Monday, December 21, 2020

High School Youth Group, December 21st -- The Catholic Response to Atheism, Session 8 -- Evolution

 We discuss the Catholic teaching related to creation and the theory of evolution. While evolution would in no way undermine the Catholic faith or the belief in the existence of God, there are certain scientific and philosophical reasons to question the theory.

Listen online [here]!


High School Youth Group – Fall 2020 – The Catholic Response to Atheism

December 20th  - Session 8 – Creation and Evolution

“The fool hath said in his heart: There is no God.”  -Psalm 13:1



I. Calendar: December 20th, Last Class of Fall, resuming January 10th and continuing until May 2nd.


II.  Review of last week

A. The Creation Account(s). Differences between Genesis 1 and 2.

B. Various Interpretations Related to Time

C. The Interpretation of Sts Augustine and Thomas



III. St Augustine and Evolution

A. While St Augustine would not support modern ideas of evolution developed from Darwin (and neither would I), he does have a basic understanding of species of creatures slowly emerging in the world.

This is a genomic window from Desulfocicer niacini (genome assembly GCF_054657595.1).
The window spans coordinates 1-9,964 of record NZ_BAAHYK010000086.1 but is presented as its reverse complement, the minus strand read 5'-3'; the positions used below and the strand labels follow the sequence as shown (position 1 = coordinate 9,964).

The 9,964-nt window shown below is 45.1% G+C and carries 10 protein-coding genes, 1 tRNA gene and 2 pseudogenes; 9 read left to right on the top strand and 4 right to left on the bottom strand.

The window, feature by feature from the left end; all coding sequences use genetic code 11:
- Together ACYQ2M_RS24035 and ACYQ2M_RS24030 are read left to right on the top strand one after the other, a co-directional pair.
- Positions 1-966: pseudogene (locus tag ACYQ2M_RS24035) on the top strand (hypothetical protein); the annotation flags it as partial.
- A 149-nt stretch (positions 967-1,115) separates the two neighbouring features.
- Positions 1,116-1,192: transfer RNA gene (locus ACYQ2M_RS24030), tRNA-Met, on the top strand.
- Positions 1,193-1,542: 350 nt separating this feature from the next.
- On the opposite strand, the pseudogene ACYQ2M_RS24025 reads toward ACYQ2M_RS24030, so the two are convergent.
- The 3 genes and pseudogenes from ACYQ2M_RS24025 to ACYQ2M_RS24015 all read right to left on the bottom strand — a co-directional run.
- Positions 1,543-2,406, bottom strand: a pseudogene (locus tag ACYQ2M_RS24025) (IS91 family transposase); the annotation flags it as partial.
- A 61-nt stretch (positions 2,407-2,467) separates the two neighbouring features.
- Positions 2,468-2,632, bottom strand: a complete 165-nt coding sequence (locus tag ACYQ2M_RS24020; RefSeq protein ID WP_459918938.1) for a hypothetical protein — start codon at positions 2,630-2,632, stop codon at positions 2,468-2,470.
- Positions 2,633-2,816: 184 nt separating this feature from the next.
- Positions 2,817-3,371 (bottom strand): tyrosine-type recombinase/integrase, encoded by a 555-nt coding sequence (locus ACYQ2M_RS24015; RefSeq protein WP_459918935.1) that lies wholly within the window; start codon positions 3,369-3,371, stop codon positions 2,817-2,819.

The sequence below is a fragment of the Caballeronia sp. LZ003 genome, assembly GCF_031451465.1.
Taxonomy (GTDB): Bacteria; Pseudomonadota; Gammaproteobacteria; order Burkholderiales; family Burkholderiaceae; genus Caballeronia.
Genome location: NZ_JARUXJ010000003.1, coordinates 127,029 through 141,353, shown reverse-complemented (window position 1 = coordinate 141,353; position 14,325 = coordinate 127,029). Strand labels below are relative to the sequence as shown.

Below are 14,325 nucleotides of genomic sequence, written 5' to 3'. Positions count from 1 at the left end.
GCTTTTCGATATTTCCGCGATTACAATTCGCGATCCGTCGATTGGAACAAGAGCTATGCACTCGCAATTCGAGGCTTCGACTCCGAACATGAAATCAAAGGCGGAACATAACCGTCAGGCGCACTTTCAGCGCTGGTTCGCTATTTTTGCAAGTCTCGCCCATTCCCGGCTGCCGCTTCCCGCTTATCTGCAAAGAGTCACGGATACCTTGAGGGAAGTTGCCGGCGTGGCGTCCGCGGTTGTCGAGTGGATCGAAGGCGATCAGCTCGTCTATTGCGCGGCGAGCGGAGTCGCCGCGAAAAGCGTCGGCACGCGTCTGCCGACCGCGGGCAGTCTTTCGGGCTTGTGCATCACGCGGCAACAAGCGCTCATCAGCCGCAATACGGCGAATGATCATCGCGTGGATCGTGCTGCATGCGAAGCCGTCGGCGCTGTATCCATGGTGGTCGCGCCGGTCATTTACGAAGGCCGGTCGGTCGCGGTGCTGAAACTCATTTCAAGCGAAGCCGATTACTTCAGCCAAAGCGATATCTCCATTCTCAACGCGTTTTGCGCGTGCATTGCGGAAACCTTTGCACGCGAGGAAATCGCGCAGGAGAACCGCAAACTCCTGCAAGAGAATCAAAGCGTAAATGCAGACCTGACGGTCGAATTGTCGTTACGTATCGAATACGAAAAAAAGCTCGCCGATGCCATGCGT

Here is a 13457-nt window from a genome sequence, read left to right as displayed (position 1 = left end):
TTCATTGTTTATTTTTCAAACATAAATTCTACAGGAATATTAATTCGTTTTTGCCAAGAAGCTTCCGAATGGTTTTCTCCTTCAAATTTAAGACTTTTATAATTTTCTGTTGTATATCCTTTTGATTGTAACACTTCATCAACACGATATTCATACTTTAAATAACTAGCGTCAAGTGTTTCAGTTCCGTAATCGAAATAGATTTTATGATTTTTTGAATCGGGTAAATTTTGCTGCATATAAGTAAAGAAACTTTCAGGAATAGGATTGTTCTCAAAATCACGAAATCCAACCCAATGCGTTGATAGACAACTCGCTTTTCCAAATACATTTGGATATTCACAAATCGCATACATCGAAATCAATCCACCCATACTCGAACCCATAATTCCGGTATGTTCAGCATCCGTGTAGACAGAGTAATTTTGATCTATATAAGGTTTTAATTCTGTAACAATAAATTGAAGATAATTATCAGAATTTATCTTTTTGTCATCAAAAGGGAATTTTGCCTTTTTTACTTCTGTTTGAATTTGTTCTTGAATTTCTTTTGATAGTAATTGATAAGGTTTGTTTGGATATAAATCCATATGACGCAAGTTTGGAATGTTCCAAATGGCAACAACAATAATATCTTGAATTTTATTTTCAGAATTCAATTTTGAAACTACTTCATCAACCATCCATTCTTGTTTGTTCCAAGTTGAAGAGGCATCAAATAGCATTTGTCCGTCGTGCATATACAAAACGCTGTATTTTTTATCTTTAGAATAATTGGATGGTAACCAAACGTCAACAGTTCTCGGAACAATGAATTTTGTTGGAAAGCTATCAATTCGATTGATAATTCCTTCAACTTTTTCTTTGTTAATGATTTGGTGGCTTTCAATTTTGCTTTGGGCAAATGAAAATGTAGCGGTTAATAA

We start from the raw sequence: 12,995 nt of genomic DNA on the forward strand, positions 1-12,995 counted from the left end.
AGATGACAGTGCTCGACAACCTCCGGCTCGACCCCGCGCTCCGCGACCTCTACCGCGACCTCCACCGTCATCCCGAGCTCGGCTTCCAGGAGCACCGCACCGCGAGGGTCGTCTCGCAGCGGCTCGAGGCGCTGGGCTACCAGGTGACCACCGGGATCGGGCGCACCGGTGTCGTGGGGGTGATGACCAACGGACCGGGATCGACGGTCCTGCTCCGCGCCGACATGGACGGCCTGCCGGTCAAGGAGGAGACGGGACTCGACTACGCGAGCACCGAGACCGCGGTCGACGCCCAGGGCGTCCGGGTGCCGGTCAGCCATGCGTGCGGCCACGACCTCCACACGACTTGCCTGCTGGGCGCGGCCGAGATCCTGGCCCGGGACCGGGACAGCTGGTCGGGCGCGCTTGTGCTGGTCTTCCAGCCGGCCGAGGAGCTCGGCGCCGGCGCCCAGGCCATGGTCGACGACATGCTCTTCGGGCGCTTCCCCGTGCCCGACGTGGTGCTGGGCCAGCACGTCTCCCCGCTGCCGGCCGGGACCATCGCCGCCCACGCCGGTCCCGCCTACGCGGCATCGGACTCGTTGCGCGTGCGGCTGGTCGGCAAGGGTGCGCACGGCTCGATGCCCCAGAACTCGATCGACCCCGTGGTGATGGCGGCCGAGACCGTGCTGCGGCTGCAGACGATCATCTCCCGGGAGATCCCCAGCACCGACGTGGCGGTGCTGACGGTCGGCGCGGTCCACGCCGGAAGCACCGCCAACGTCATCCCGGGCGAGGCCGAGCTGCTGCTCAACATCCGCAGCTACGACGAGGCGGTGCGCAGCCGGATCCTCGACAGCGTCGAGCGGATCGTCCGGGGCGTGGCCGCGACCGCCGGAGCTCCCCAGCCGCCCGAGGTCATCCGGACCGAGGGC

B. St Augustine believed that God had planted “seeds” in the Earth which would develop into all the various species of creatures throughout the [billions of] years of existence.  And, before any laugh at the idea that all the species are “seeds” in the Earth, St Augustine is using the word “seed” or “semina” in a metaphysical sense, not to mean a physical plant seed but referring to the causal principal of a nature or species.    It was not until Darwin that people actually entertained the outrageous belief that plant seeds could become fish and that fish could become monkeys and that monkeys could become human beings – St Augustine was never as foolishly imaginative as modern “scientists.”



IV. Problems with Evolution: Three hurdles to overcome

A. The beginning of life

B. The beginning of animal life

C. The beginning of rational life



V. Problems with Evolution: Polygenism vs Monogenism

A. The question of “first parents”

B. The dogma of original sin seems to require monogenism (one set of first parents)

C. Even some scientific studies seem to indicate that we all come from two first parents







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